23. Star Drives

Wormhole_travel_as_envisioned_by_Les_Bossinas_for_NASAAssembled odd bits of other equipment, looking more like the product of a boy’s workshop than the output of a scientist’s laboratory, the gadget which Libby referred to as a “space drive” underwent Lazarus’s critical examination. Against the polished sophisticated perfection of the control room it looked uncouth, pathetic, ridiculously inadequate.

Heinlein had a technical background, but when he needed something to move a story forward, he invented it in the fewest possible words. He didn’t waste a lot of time consulting his slipstick.

Slipstick. Archaic. Slide rule; a device with two fixed and one sliding rectangles of wood or plastic, with scales attached, used to estimate mathematical calculations to three significant figures. Origin of the nickname Slipstick Libby, who invented the stardrive mentioned above after about an hour’s  thought.

I learned to use a slide rule in high school physics in 1965-6, just before Texas Instruments’s hand held calculators became cheap enough to toss the slide rule into the ash bin of history. In the movie Apollo 13, you will see all the engineers at mission control using them as they try to figure out how to save the crew.

The quotation at the head of this post is from Methuselah’s Children. The Number of the Beast was full of pseudo-mathematical jibber-jabber but the actual description of the space-time machine was simple.

”It’s on that bench, across the table from you.”

“All I see is a portable sewing machine.”

“That’s it.”

FTL star drives are so far beyond present knowledge that they are easy to invent. In my first science fiction novel Jandrax, I used an FTL drive to strand my colonists, and never referred to it again after the first two paragraphs. If I ever write another novel in that era, I’ll have to reverse engineer the thing to figure out how it works.

Getting to the stars without FTL is much harder for a writer. He has to work within the parameters of relativity and Newtonian mechanics. Lightspeed sets a limit, and getting near to it causes no end of fuel mass problems. Again from Methuselah’s Children, referring to the ship before Libby’s space drive was added:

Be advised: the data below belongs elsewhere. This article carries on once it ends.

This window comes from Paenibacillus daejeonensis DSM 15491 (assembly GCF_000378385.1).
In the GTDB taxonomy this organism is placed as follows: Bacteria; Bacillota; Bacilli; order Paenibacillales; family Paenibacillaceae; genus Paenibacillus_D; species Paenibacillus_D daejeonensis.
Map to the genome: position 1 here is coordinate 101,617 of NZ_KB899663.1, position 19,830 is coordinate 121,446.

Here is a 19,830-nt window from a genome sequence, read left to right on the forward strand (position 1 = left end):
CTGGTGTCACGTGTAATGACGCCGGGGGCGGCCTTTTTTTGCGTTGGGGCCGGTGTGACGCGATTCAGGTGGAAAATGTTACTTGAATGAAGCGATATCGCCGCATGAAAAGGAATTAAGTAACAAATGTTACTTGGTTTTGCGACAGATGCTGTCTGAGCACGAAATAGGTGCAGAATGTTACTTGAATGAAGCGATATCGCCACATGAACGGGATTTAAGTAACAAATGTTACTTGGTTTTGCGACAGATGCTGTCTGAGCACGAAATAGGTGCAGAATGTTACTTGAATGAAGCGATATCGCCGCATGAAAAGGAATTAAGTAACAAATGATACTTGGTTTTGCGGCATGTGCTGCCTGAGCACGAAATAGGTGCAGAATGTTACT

The New Frontiers had no such limits, no tanks; her converters accepted any mass at all and turned it into pure radiant energy.

Although Heinlein is a little vague, it seems that he is referring to a kind of ram scoop, something much loved by hard science fiction writers.

Here we go again, cribbing from Einstein. Matter can be converted to energy, but how? With present day technology, you can’t burn a rock unless it’s coal, and you can’t convert mass to energy unless you start out with one of a very few elements. Science fiction writers, even in a relativistic universe, require a breakthrough allowing any element to be converted to energy. Usually, as in the New Frontiers, that breakthrough is simply assumed.

In my novel Cyan, due out in January, I wanted to do more than assume. I had an ulterior motive. As a non-physicist, I have been underwhelmed by the last half century of theoretical physics. It looks like as a lot of brilliant people running up blind alleys. If that seems disrespectful, I have three words for you – ether (the concept, not the gas), phrenology, and phlogiston. The history of science has more blind alleys than a slum in Calcutta, and a healthy disrespect is the only thing that keeps us from turning it into a religion.

My real world expectation is that the next great breakthrough in physics will come out of left field, violating our present understanding of the universe so completely that we cannot anticipate it. I built Lassiter’s anomaly out of that belief:

In 2048 Lassiter discovered that the Luna fusion reactor was producing a fraction of a percent more power than Einstein’s equations allowed. After a decade of research, he concluded that reduced gravity was the reason. Nothing in any theory supported him, and he was all but laughed out of physics, until the deep space probe Dirac settled the controversy.

Once the scientific community had recovered from the shock, these facts had emerged: that the power overage came from a larger portion of the reactor’s fuel being converted into energy, that gravity was indeed the inhibitor to the reaction, and that anyone who could provide sufficient heat to initiate a nuclear reaction beyond thirty-seven light minutes from Sol would have a self sustaining nuclear torch that would eat ice, asteroids, cosmic dust . . . anything. And it’s efficiency would rise with further reduction of gravity so that within a half light year it would approach one hundred percent conversion.

Total annihilation of matter. A power source for attaining near light speeds. A stardrive.

In an essay I read in high school, it was postulated that a race of creatures living on the bottom of a sea of mercury (the metal, not the planet) could never predict the existence of electricity, because an unbalanced charge could never build up. Exchange mercury for gravity, and you will see where I stole Lassiter’s anomaly. If anyone recognizes that essay, probably from Arthur C. Clarke, let me know. I would love to read it again.

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